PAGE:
There are all kinds of products. The good ones. The bad ones. The ones that stay in the garage moldering for years until your garden gnome makes a home out of it. Most are harmless if handled properly, even if they do contain traces of peanuts. But some are not-not the ones that contain traces of magic. Chris Popham wasn't paying enough attention when he talked to his SatNav. Sure, she gave him directions, never talked back to him, and always led him to his next spot on the map with perfect accuracy. She was the best thing in his life. So was it really his fault that he didn't start paying attention when she talked to him? In his defense, that was her job. But when "Take the next right" turned into "Excuse me," that was when the real trouble started. Because sometimes a GPS isn't a GPS-sometimes it's an imprisoned soul trapped inside a metal box that will do anything it can to get free. And some products you just can't return.
This is the story of Jane who finds the novel she is working on starts to write back. She's already realized novel writing isn't such a piece of cake after all, and the world of fiction is a far more complicated place than she ever imagined.
There are very many reasons why British summers are either non-existent or, alternatively, held on a Thursday. Many of these reasons are either scientific, dull, or both - but all of them are wrong, especially the scientific ones.The real reason why it rains perpetually from January 1st to December 31st (incl.) is, of course, irritable Chinese Water Dragons. Karen is one such legendary creature. Ancient, noble, near-indestructible and, for a number of wildly improbable reasons, working as an estate-agent, Karen is irritable quite a lot of the time. Hence Wimbledon. But now things have changed and Karen's no longer irritable. She's FURIOUS.More information on this book and others can be found on the Orbit website at www.orbitbooks.co.uk
There are many reasons why British summers are either non-existent or, alternatively, held on a Thursday. Many of these reasons are either scientific, mad, or both-but all of them are wrong, especially the scientific ones. The real reason why it rains perpetually from January 1st to December 31st is, of course, irritable Chinese Water Dragons. Karen is one such legendary creature. Ancient, noble, nearly indestructible and, for a number of wildly improbable reasons, working as a real estate agent, Karen is irritable quite a lot of the time. But now things have changed, and Karen's no longer irritable. She's furious.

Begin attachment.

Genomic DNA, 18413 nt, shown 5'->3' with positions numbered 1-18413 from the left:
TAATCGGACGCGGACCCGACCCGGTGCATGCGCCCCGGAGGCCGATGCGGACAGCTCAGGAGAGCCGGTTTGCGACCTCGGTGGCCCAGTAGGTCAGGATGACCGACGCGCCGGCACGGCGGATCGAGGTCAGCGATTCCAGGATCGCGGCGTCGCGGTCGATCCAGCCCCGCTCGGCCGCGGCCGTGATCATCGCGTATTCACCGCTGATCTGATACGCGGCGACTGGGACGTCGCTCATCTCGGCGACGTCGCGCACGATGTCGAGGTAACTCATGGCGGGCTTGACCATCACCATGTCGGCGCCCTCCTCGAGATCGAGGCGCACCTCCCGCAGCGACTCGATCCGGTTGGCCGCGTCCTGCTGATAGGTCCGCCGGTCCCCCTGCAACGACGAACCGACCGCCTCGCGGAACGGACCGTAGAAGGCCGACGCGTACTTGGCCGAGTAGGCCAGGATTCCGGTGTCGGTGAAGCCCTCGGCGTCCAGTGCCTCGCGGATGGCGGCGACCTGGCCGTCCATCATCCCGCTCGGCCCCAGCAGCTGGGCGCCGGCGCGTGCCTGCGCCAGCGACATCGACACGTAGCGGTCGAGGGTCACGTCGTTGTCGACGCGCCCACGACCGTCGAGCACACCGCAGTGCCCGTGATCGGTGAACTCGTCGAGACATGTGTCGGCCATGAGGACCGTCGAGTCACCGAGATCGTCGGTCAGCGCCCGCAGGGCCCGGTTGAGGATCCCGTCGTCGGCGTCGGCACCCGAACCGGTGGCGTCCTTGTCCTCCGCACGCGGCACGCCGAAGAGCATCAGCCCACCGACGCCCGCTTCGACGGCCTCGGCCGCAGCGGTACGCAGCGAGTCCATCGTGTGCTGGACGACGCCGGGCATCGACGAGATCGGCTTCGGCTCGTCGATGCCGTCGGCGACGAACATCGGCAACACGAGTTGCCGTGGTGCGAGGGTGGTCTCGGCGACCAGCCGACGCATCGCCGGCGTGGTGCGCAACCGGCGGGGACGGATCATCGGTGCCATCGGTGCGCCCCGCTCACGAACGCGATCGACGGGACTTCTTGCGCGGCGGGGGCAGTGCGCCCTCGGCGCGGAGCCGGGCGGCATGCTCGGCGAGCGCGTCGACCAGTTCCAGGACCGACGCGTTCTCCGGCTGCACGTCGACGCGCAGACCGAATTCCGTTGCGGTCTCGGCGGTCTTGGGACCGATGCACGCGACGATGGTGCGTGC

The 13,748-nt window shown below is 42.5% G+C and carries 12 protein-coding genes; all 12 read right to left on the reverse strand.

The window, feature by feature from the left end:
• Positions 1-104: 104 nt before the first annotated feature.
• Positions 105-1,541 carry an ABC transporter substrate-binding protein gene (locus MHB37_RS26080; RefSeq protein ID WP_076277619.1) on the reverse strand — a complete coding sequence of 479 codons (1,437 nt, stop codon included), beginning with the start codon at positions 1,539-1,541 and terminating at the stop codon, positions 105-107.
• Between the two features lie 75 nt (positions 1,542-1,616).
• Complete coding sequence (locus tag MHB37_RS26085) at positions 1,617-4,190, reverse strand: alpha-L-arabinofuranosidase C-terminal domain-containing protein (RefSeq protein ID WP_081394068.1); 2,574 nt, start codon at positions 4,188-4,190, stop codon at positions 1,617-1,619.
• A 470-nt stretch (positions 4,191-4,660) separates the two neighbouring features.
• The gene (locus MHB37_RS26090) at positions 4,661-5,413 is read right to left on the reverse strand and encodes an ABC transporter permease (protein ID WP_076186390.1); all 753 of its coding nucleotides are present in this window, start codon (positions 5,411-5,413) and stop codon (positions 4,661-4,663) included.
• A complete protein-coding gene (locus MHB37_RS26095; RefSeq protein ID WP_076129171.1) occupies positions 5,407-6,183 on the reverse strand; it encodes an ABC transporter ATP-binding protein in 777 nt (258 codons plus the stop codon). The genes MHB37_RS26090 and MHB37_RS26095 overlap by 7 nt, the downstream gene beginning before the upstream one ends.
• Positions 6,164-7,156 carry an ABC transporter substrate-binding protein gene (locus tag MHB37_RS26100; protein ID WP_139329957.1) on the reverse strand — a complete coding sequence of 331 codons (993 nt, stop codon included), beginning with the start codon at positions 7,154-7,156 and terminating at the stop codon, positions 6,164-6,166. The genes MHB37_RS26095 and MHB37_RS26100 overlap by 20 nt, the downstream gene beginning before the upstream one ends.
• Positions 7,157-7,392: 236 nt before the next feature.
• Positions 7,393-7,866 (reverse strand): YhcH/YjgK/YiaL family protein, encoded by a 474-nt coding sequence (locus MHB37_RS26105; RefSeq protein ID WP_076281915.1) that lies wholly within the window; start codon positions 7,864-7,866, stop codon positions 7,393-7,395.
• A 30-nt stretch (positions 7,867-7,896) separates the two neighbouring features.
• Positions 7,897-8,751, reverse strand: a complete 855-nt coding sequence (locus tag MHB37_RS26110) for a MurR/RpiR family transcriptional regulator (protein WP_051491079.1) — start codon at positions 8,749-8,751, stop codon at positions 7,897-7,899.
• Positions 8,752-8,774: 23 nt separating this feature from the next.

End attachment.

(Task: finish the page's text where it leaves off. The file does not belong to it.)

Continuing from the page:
This is a comedy set in the Sunnyvoyde Residential Home. Wagner got it wrong. The Twilight of the Gods isn't really that cataclysmic. After all, there's a comfy chair, a welcoming fire and three meals a day.
Two thousand, seven hundred and seventy-six years ago a group of men ran between two piles of stones, and invented sport. If, that is, its history can be believed.The first ever Olympic Games in 776BC were apparently so memorable that all Western chronology is based on them. All we know about them is the name of the man who won the race. Over two and a half millennia later, it's about time somebody told the story.OLYMPIAD is an enthralling and beguiling historical novel full of adventure and misadventure. It will confirm Tom Holt's place as an innovative, challenging and wonderfully entertaining writer of historical fiction. Essential reading for all fans of Tom Holt and historical fiction.
Something is about to go wrong. Very wrong. What do you expect if the Supreme Being decides to get away from it all for a few days, leaving his naturally inquisitive son to look after the cosmic balance of things? A minor hiccup with a human soul and a welding machine soon leads to a violent belch, and before you know it the human condition-not to mention the lemming condition-is tumbling down the slippery slope to chaos.
There was something wrong! Just as the boiling water was about to be poured on his head and the man with the red book appeared and his life flashed before his eyes, Akram the Terrible, the most feared thief in Baghdad, knew this had happened before. Many times. And he was damned if he was going to let it happen again. Just because he was a character in a story didn't mean that it always had to end this way. Meanwhile, back in Southampton, it's a bit of a shock for Michelle when she puts on her Aunt Fatima's ring and the computer and the telephone start to bitch at her for past misdemeanors. But that's nothing compared to the story that her kitchen appliances have to tell her.